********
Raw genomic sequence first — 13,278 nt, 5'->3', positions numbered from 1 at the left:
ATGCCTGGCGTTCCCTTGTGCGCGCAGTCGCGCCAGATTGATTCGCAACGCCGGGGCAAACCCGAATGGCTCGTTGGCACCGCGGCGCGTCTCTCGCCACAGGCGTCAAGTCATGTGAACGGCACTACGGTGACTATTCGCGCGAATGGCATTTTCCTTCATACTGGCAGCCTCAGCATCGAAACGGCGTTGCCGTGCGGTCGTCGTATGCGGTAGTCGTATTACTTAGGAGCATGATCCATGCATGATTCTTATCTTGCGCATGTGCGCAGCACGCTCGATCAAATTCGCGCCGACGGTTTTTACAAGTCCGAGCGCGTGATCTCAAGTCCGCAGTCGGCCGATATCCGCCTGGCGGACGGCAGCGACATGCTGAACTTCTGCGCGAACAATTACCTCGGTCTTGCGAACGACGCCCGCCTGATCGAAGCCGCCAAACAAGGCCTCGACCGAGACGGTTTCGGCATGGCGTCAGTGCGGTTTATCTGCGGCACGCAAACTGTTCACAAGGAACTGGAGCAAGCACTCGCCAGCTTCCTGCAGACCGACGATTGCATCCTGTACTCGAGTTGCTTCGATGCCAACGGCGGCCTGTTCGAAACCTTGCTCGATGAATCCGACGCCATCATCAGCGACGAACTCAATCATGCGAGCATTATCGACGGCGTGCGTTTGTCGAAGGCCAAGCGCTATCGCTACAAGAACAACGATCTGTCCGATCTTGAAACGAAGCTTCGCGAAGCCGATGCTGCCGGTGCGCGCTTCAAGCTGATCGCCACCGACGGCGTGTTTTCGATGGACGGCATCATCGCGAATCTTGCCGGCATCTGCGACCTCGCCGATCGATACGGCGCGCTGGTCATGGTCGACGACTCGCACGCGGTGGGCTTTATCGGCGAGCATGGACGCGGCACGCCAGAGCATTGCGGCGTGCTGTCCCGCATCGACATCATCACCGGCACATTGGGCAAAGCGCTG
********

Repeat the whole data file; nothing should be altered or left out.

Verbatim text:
Raw genomic sequence first — 13,278 nt, 5'->3', positions numbered from 1 at the left:
ATGCCTGGCGTTCCCTTGTGCGCGCAGTCGCGCCAGATTGATTCGCAACGCCGGGGCAAACCCGAATGGCTCGTTGGCACCGCGGCGCGTCTCTCGCCACAGGCGTCAAGTCATGTGAACGGCACTACGGTGACTATTCGCGCGAATGGCATTTTCCTTCATACTGGCAGCCTCAGCATCGAAACGGCGTTGCCGTGCGGTCGTCGTATGCGGTAGTCGTATTACTTAGGAGCATGATCCATGCATGATTCTTATCTTGCGCATGTGCGCAGCACGCTCGATCAAATTCGCGCCGACGGTTTTTACAAGTCCGAGCGCGTGATCTCAAGTCCGCAGTCGGCCGATATCCGCCTGGCGGACGGCAGCGACATGCTGAACTTCTGCGCGAACAATTACCTCGGTCTTGCGAACGACGCCCGCCTGATCGAAGCCGCCAAACAAGGCCTCGACCGAGACGGTTTCGGCATGGCGTCAGTGCGGTTTATCTGCGGCACGCAAACTGTTCACAAGGAACTGGAGCAAGCACTCGCCAGCTTCCTGCAGACCGACGATTGCATCCTGTACTCGAGTTGCTTCGATGCCAACGGCGGCCTGTTCGAAACCTTGCTCGATGAATCCGACGCCATCATCAGCGACGAACTCAATCATGCGAGCATTATCGACGGCGTGCGTTTGTCGAAGGCCAAGCGCTATCGCTACAAGAACAACGATCTGTCCGATCTTGAAACGAAGCTTCGCGAAGCCGATGCTGCCGGTGCGCGCTTCAAGCTGATCGCCACCGACGGCGTGTTTTCGATGGACGGCATCATCGCGAATCTTGCCGGCATCTGCGACCTCGCCGATCGATACGGCGCGCTGGTCATGGTCGACGACTCGCACGCGGTGGGCTTTATCGGCGAGCATGGACGCGGCACGCCAGAGCATTGCGGCGTGCTGTCCCGCATCGACATCATCACCGGCACATTGGGCAAAGCGCTG